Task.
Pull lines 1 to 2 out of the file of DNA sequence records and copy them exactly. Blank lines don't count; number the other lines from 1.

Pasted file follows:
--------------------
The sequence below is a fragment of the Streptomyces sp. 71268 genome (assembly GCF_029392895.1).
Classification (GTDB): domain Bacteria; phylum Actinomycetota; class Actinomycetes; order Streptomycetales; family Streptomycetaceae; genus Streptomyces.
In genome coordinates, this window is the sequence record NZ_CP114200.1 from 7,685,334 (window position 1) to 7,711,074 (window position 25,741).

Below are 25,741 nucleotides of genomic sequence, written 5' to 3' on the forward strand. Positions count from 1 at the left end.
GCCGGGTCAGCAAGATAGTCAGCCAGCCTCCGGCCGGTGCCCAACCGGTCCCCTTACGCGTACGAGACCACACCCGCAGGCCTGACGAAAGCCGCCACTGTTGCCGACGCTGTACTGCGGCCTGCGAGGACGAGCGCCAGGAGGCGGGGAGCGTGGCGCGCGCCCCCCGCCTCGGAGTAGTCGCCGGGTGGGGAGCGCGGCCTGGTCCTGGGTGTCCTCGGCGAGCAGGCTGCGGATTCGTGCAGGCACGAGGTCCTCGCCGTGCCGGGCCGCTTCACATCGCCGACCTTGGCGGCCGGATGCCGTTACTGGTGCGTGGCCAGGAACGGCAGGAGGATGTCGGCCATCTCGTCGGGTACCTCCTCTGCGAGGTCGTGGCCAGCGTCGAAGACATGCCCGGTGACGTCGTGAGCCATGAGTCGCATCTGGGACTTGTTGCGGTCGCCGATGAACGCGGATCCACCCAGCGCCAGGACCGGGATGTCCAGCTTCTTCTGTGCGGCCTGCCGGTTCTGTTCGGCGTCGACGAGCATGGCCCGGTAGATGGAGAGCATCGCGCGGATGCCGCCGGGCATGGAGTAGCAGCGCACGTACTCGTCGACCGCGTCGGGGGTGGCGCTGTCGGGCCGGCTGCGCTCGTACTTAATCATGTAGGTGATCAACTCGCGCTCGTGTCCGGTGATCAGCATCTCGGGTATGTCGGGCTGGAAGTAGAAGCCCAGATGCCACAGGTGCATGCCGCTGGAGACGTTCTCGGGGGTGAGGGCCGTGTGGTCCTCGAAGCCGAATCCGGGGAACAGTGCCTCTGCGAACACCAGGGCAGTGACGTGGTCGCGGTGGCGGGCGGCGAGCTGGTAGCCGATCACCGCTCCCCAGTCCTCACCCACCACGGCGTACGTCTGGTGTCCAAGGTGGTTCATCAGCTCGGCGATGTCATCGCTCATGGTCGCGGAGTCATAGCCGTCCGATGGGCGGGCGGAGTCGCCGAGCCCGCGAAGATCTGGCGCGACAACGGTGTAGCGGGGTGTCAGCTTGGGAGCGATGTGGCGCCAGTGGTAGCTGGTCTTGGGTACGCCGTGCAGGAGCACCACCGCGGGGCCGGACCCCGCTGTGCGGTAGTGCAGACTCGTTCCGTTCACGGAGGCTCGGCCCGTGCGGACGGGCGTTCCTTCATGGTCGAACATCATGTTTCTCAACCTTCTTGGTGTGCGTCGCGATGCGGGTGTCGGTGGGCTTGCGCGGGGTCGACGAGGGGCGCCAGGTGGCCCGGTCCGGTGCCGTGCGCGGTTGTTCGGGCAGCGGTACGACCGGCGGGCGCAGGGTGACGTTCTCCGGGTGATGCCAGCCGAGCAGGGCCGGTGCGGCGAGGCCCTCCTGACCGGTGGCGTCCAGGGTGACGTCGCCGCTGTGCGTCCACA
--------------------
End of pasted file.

The sequence below is a fragment of the Streptomyces sp. 71268 genome (assembly GCF_029392895.1).
Classification (GTDB): domain Bacteria; phylum Actinomycetota; class Actinomycetes; order Streptomycetales; family Streptomycetaceae; genus Streptomyces.